I am sitting here staring out the window at a white Chevrolet Impala. Staring, because it is much more than a car to me. It is a time machine that takes me back to my childhood; back to days when a car said as much about a family as did the house they lived in.
My dad was pretty much a Buick man all his life. My wife’s dad was a die-hard Ford man. But my mom’s brother, Jarrel (like”barrel”, but with a J…another one of those names a Kentucky momma comes up with), was a Chevy man. By the way, GM tells us that we’re not supposed to refer to a Chevrolet as a Chevy anymore, but I haven’t heard the final word on that from all the Chevy owners I know. I’ll get back to you when I do.
I could take this opportunity to relay to you a bunch of impressive technical data on the Chevrolet Impala…like the two V6 options, or the voluminous trunk and passenger compartment, or the safety features and superb riding and handling characteristics, all of which you know from the Impala’s illustrious history and legendary reputation. Instead, I will take you back to the days when I was a kid in the ‘50s and ‘60s…and to my Uncle Jarrel’s Chevy Impalas. There were lots of Impalas roaming the streets of America in my day…’55s, ‘57s, ‘64s…but there was only ONE Uncle Jarrel.
My dad was born in Coshocton, Ohio, to a coalminer family. He looked enough like Harry Morgan (Col. Potter on the TV show MASH) to be his twin brother. Mom was born into a farm family in Flemingsburg, KY. Fortunately, she looked nothing like Harry Morgan. Both families were very close, and so was our family when I was growing up. To this day my 3-year younger brother and 8-year younger sister and I are as close as we were back home in Indiana.
Uncle Jarrel was one of my heroes. He looked a lot like Porter Wagoner, the Grand Ole Opry host. He was in the carpet, drapery, and furniture business. He and was like my dad in that they had both been in the Army in WWII, and everything they owned had to be in good running order, neat, clean, military-square, and tip-top shape at all times. Whether it was his car or his closet, a thing was either right or it was not. If it was not right, it was straightened up, fixed, or replaced. And, like Dad, he was an insufferable jokester. Mom’s side of the family and Dad’s both laughed all the time. If there was nothing to laugh about, they would create something.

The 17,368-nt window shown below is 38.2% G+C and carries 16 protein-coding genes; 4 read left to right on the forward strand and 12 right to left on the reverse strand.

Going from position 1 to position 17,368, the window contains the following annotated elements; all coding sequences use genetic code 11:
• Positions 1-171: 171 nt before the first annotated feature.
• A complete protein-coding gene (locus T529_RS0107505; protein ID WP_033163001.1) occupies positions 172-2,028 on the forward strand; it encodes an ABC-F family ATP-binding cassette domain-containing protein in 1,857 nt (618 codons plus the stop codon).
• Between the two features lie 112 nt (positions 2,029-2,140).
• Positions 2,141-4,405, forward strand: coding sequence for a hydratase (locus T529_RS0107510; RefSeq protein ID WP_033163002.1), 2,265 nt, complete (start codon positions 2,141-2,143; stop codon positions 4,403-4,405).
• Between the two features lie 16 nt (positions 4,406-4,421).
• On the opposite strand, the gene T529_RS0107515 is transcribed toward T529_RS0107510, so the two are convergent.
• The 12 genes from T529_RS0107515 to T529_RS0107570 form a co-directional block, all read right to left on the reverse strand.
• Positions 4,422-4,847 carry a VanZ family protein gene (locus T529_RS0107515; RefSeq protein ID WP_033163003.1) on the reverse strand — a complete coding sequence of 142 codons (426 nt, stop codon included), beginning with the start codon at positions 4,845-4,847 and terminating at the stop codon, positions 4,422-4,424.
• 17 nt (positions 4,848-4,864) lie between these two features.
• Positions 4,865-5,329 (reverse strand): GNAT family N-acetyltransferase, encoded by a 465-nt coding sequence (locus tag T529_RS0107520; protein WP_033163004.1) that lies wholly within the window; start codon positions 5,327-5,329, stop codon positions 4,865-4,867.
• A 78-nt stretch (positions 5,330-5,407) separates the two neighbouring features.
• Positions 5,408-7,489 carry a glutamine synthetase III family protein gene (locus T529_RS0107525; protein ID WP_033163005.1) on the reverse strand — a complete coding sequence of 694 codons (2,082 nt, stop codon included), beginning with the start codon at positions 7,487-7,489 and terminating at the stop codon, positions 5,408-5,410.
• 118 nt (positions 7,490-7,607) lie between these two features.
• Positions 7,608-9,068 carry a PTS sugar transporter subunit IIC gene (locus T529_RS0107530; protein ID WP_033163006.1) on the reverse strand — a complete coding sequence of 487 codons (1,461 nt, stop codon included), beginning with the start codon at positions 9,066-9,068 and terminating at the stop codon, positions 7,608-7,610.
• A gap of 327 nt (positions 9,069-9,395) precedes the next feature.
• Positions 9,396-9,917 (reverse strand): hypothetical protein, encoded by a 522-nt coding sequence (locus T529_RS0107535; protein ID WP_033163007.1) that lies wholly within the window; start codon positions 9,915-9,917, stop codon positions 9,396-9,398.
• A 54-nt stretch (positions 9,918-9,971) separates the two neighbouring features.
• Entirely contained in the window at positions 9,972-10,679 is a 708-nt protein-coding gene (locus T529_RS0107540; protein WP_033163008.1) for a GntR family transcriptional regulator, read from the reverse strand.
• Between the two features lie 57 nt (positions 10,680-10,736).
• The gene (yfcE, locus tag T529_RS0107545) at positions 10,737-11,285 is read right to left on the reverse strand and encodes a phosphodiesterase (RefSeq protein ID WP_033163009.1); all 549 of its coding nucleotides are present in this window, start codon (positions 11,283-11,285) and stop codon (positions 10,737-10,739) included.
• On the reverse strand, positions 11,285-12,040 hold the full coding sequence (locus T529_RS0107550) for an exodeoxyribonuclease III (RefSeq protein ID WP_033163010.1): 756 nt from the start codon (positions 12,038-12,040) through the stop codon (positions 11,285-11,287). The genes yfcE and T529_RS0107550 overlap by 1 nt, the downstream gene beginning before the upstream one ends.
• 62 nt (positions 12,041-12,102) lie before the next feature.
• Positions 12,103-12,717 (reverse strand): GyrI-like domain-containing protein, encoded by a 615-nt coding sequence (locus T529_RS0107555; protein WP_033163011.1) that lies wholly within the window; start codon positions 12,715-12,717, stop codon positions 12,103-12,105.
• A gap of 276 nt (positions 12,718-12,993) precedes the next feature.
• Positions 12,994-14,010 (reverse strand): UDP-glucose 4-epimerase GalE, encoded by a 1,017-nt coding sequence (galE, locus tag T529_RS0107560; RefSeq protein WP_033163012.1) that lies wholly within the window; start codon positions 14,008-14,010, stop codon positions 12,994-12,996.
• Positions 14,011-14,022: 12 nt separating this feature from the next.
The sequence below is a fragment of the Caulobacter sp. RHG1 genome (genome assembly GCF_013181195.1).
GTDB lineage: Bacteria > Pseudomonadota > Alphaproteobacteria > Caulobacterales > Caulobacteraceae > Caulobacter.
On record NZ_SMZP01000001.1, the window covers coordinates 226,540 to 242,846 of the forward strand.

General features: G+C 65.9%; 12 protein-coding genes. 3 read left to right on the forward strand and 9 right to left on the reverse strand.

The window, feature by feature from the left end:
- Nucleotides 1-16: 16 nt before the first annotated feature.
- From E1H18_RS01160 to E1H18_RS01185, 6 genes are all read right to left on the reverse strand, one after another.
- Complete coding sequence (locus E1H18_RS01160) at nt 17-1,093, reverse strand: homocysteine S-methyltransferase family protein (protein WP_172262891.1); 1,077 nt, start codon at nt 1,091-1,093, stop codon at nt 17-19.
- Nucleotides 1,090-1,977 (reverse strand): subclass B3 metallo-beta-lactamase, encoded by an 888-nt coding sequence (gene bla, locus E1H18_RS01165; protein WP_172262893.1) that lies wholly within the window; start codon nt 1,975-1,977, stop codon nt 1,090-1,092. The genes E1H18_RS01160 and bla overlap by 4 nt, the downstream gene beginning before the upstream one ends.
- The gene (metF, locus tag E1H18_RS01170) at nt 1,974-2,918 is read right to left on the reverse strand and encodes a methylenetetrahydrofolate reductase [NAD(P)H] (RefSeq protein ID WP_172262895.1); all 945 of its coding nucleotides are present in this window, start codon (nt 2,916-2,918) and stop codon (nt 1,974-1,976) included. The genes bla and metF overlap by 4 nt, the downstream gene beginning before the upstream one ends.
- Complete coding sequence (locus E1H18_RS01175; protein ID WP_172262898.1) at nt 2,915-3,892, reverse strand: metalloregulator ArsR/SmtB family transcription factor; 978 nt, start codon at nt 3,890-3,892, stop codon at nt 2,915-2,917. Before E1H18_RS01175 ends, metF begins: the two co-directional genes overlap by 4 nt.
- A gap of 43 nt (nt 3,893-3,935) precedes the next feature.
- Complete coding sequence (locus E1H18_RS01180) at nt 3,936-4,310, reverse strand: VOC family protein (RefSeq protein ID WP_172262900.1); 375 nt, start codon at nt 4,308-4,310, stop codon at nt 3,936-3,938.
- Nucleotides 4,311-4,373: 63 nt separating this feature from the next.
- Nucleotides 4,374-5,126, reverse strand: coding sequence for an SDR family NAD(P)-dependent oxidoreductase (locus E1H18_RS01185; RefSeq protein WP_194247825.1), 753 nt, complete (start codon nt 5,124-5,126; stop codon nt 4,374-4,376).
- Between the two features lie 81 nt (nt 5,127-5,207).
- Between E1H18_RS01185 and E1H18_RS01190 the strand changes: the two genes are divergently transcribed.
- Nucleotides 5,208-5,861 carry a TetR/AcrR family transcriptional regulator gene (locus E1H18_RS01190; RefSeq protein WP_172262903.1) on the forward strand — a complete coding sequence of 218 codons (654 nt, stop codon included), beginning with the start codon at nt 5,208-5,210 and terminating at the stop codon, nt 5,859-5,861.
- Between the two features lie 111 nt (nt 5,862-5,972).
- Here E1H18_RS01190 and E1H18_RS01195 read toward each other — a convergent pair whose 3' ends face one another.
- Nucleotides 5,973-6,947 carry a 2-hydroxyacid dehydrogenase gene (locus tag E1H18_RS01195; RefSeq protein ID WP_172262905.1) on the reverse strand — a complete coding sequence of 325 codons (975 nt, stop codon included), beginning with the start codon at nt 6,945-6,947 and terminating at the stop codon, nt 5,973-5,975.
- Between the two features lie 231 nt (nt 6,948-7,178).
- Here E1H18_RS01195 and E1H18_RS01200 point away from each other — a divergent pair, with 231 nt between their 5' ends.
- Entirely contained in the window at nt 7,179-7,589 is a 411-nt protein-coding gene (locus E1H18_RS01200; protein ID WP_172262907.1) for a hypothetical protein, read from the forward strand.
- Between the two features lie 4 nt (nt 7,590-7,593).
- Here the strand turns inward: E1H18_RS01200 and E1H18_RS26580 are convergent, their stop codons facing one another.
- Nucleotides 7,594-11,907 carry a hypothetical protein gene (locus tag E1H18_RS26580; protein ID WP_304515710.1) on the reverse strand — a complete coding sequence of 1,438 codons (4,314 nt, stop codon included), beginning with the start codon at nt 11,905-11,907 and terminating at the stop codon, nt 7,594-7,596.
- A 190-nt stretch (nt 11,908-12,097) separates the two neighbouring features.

The only time Uncle Jarrel drove anything other than an Impala was when he bought a brand new 1957 Chevrolet Bel Air Nomad stationwagon. He drove it out to our place so Dad and Mom and us kids could gawk at it. “Plaza Carpet, Drapes and Furniture” was fancy-painted on the sides. All of us ran our hands over the car like it was a fine horse. Our family could not afford such a fine steed, but we were all happy for Uncle Jarrel and Aunt Barbara and their kids. We all worked hard for our money, and they had hit a long ball. We spent a couple of hours talking about the new car.
What happened next was a source of belly laughs for the rest of their lives. When Uncle Jarrel got ready to leave, Dad snuck up behind the stationwagon and held on to the rear hatch handle with one hand, put both feet up on the rear bumper, held the other hand up in the air, and struck a pose like a rodeo bronc rider. Uncle Jarrel saw this in the rearview mirror and thought Dad was merely standing on the ground leaning behind the car.